Sumatar Harabesi (also, Sumatar Ruins or simply, Sumatar) was an ancient watering place for semi-nomadic peoples located in the Tektek Mountains, 60 kilometers (37 mi) southeast of Urfa (Edessa, Mesopotamia) and 40 kilometers (25 mi) northeast of Harran, in modern-day Turkey. A now deserted oasis, it consists of a set of ruins and tombs situated around a central mount of rock 50 meters (160 ft) in height and width.
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A series of Syriac inscriptions dating to the 2nd and 3rd centuries CE have been found at the site. Inscriptions that refer to the "Lord of the gods," are thought to be references to Sin. In nearby Edessa, worship of Sin, who was also the main deity in Harran, extended back to the beginning of the 1st millennium BCE, and continued until some time in the 4th century CE when solar worship began to predominate.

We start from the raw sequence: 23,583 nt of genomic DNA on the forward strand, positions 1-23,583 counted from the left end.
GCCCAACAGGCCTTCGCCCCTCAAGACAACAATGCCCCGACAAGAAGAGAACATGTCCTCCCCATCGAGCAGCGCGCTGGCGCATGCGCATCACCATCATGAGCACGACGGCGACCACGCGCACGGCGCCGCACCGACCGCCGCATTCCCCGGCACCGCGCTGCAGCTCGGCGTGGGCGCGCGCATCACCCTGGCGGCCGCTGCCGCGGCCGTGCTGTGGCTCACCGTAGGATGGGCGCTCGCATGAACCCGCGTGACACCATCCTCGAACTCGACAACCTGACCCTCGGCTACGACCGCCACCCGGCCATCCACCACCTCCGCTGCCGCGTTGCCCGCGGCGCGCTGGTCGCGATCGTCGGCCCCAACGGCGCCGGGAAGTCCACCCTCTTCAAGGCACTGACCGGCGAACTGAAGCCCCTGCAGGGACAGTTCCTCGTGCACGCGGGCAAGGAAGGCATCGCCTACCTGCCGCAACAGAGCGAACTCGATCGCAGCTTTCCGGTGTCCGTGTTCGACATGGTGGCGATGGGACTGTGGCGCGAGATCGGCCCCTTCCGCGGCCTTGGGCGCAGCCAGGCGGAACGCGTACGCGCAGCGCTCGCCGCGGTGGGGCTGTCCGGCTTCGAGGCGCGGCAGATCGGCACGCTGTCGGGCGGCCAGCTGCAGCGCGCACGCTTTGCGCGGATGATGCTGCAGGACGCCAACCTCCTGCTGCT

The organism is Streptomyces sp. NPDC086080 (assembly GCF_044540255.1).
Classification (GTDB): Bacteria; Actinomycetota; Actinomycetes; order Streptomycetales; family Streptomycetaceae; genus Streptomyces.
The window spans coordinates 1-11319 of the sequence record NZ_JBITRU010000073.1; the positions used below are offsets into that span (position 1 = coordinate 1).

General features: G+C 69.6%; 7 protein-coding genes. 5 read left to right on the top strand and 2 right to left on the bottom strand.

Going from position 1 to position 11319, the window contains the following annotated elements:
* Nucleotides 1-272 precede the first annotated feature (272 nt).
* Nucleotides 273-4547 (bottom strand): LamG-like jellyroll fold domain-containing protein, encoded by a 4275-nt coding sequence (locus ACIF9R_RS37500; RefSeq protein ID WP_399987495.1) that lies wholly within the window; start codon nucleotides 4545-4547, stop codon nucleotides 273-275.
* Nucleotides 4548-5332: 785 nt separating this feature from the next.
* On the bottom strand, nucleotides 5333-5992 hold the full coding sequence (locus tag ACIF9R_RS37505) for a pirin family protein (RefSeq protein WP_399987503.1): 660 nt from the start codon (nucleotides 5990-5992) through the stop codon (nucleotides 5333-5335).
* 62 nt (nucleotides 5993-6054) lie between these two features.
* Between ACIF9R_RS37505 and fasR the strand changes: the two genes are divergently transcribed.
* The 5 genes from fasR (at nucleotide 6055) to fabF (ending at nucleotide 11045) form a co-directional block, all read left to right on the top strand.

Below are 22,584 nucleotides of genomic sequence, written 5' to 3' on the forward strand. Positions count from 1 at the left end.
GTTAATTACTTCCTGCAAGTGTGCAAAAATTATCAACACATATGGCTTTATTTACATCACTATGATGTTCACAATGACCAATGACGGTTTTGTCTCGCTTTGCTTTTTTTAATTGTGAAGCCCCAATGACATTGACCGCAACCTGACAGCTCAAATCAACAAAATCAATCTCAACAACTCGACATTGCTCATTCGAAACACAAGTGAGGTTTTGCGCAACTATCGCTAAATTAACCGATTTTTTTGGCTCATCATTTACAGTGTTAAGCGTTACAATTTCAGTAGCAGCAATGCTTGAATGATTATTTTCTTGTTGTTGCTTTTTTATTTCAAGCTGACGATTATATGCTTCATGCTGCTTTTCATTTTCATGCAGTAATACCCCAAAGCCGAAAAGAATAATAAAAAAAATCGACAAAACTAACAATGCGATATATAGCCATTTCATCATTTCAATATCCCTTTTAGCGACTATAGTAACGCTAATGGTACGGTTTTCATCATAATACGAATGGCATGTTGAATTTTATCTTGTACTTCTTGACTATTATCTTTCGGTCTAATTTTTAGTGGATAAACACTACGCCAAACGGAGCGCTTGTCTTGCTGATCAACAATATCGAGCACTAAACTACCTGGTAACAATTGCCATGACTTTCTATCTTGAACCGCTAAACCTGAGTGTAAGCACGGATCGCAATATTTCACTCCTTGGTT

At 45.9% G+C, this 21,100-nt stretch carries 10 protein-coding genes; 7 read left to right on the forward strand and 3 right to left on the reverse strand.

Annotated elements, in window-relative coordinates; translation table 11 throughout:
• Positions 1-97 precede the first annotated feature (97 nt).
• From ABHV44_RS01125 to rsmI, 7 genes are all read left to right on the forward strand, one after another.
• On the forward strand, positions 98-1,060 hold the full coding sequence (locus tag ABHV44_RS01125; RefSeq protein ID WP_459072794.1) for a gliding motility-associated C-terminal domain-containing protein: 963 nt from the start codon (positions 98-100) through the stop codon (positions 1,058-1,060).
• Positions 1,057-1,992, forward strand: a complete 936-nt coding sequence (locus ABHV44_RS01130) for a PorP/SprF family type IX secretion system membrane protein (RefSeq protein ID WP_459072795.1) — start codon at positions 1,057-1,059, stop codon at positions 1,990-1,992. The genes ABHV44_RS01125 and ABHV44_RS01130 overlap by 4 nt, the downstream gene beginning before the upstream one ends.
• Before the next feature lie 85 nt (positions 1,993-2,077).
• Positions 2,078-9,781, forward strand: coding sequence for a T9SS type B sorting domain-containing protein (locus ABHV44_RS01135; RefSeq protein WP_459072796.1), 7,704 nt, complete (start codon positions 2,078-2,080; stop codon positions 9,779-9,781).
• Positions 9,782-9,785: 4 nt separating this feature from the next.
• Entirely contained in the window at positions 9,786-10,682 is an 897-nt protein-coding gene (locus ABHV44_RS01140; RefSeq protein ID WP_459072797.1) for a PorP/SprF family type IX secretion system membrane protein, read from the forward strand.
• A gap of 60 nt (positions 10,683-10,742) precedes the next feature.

Sumatar is also described as, "the seat of the governors of 'Arab," who derived their authority from Sin. Five of the Syriac inscriptions at Sumatar Harabesi refer to "the 'Arab", only one of which has been dated (circa 165 CE). Jan Rëtso writes that these inscriptions confirm the presence of Arabs in the area around Edessa, as mentioned twice in the writings of Pliny the Elder. The governors of the 'Arab were thought to be members of the Edessene royal family, or closely related to them, appointed by Sin to look after the "blessed mountain" that served as his sanctuary. There, these religio-political officials had altars and baetyls erected in the god's honour. A large cave at Sumatar, known as Pognon's cave, is decorated with a horned pillar, Sin's symbol.
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- Lipinski, 1994, p. 191.
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- Texidor, 1979, p. 68.
- Drijvers and Healey, 1999, p. 40.
- Rëtso, 2003, pp. 440-442.
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